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California ban on Bisphenol A and Perfluorochemicals moves a step closer




Bills which would see Bisphenol A and perfluorochemicals banned from products in the state of California have passed the state Senate and all required Assembly committees.

The legislation sponsored by Environmental Working Group (EWG), a non-profit organisation, would ban Bisphenol A (BPA) from baby bottles and children's cups through bill SB 1713 and would ensure food products are free from perfluorochemicals (PFCs) through bill SB 1313.

BPA is used to soften plastic and is an 'endocrine disrupter', in other words it interferes with hormones in the human body. PFCs are Teflon-like chemicals which are known to be carcinogenic (cancer-causing).

Concerned parents have made their feelings known about these chemicals and their efforts have paid off with California state politicians voting to pass the bills in the Senate and Assembly committees. In the coming weeks the bills will go to the full Assembly. If passed California would become the first state in the US to outlaw the use of these toxic chemicals.

EWG says that the chemical industry is waging an all-out lobbying war to get the bills thrown out or at least water them down so they are essentially worthless. The group reports that a staff member of the state Senator that authored the PFCs bill counted 17 industry lobbyists actively working against SB 1313.

The chemical industry claims that banning BPA and PFCs would result in the loss of many jobs in California and increase the cost of food for lower-income families. In reality, non-toxic substitutes for these chemicals are available and widely used, and would actually help all Californian families by taking poisonous chemicals out of their food and products they eat and drink with.

Other good news is that a number of retailers aren't waiting for legislation and are taking the lead by removing BPA-containing products aimed at infants and children from their shelves. Meanwhile, Canadian Health Minister Tony Clement announced in April that Canada intends to ban the import, sale and advertising on baby bottles containing BPA.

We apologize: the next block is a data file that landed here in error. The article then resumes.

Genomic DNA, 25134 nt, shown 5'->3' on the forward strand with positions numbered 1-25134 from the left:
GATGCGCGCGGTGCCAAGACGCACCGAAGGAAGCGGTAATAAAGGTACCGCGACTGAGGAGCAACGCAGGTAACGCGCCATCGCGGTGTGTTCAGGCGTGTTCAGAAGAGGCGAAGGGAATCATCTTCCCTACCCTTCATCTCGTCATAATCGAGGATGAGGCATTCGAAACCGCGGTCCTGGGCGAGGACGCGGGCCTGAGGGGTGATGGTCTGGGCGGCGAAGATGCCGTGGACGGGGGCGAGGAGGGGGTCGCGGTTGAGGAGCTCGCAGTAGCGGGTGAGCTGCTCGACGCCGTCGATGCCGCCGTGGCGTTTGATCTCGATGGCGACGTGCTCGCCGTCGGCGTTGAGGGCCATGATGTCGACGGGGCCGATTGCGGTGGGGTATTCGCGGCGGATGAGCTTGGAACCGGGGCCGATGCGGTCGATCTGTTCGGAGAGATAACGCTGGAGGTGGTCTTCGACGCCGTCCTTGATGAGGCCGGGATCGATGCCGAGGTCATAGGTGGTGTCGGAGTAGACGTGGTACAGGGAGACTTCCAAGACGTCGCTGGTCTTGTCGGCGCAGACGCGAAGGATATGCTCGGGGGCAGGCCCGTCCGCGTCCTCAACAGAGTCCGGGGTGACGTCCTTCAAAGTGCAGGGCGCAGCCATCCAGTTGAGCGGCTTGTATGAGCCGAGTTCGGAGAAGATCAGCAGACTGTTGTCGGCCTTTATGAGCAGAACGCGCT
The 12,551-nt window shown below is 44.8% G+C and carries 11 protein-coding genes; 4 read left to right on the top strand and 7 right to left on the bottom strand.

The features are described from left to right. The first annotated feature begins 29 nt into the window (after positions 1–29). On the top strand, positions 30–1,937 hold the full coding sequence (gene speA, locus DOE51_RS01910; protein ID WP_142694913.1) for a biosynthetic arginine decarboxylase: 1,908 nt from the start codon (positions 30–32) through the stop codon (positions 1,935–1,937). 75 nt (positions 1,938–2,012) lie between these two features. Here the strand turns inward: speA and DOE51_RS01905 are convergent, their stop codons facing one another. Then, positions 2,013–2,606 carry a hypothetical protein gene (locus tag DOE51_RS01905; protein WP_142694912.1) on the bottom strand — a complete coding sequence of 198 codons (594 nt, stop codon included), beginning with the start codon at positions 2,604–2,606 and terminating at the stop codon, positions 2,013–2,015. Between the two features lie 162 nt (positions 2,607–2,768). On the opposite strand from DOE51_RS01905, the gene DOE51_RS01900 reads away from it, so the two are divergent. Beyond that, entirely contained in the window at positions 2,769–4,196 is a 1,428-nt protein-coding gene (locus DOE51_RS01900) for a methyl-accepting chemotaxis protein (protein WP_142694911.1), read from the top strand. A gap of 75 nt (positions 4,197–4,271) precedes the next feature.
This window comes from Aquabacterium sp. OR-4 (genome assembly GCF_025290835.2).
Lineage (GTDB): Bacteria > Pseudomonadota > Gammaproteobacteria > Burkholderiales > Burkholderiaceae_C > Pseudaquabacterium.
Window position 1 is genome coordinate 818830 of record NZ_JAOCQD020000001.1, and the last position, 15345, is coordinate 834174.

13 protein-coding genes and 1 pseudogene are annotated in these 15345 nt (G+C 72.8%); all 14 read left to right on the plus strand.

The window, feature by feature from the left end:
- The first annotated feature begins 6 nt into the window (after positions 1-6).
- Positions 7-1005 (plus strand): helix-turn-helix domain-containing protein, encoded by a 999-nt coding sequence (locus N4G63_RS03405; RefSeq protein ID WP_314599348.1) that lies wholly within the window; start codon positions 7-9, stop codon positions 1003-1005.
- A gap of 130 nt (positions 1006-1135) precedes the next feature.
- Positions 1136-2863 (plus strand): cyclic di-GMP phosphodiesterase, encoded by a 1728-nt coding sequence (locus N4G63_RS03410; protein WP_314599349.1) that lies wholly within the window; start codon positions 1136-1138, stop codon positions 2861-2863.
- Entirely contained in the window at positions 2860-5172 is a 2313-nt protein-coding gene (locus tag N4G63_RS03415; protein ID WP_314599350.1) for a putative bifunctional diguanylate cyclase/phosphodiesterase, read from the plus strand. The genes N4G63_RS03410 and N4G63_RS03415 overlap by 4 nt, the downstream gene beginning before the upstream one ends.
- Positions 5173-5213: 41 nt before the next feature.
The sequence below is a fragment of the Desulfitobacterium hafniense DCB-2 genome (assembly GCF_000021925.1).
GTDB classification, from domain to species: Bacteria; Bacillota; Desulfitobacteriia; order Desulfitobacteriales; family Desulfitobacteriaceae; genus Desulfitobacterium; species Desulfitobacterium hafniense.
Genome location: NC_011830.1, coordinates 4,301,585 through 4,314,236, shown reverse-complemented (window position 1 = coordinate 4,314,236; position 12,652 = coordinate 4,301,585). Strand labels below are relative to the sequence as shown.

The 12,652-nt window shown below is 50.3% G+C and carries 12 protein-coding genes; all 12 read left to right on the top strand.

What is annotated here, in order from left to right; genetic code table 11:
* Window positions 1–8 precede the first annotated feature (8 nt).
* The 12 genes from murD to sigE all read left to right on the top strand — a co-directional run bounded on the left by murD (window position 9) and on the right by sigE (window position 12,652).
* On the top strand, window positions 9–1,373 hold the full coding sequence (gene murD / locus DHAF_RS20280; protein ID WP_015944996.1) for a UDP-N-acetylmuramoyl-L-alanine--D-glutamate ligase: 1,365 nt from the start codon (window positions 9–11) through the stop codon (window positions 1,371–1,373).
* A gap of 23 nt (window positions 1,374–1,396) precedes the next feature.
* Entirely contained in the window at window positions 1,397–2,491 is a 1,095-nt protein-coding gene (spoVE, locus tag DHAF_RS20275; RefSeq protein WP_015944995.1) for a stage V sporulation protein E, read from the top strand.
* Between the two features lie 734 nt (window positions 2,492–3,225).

Facts about Bisphenol A


Bisphenol A is a toxic 'plasticiser' found in polycarbonate plastic and the lining of food cans. There have been concerns about the safety of this chemical for as long as it has been around. In April of 2008, the National Toxicology Program reported that due to it mimicking the effects of estrogen and other hormones exposure to BPA during pregnancy and childhood could impact the developing breast and prostate, hasten puberty, and affect behavior in children.

How to reduce exposure to Bisphenol A:

  • Avoid canned foods. BPA leaches out of the lining of cans and into the food within - you're therefore swallowing a dose of BPA along with your lunch every time you eat canned foods. It is particularly important to avoid canned soup, pasta, and infant formula, especially when pregnant or breast-feeding.
  • Avoid polycarbonate plastic. Hard, translucent plastic marked #7 is probably polycarbonate, which leaches BPA, especially when heated. Microwaving polycarbonate water bottles is therefore a bad idea. Replace your polycarbonate water bottles with stainless steel, ceramic or glass.
  • If you're formula feeding your infant, consider using powdered formulas packaged in non-steel cans. Also, choose baby bottles made from glass or specially-marked plastics that don't leach BPA (like polypropylene or polyethylene).

Facts about Perfluorochemicals

Perfluorinated chemicals are widely-used as water, grease and stain repellents. You will no doubt recognise some of them such as Teflon, Scotchgard, Stainmaster and Gore-Tex. They are commonly found in carpets and on clothes, on fast-food wrappers, and on the inner lining of pet food bags. PFCs pollute water, persist in the environment, and remain in the human body for years.

PFCs are most strongly associated with causing cancer but may also be involved with reproductive problems, birth and developmental defects, and immune system suppression.

How to reduce exposure to perfluorochemicals:

  • Say no to stain treatments on new carpets and furniture. Seek out products that haven't been pre-treated.
  • Avoid Teflon or Scotchgard tags on clothes. Also avoid garments labeled stain- or water-repellent.
  • Avoid non-stick pans. The PFC coating invariably ends up in your food. Opt for stainless steel or cast iron instead.
  • Reduce consumption of fast food and greasy packaged foods. These often come in PFC treated wrappers.
  • Check product labels. Some personal care products contain PFCs. Check ingredient labels for anything beginning with perfluoro.

For more information on BFA and PFCs as well as the California bills visit Environmental Working Group


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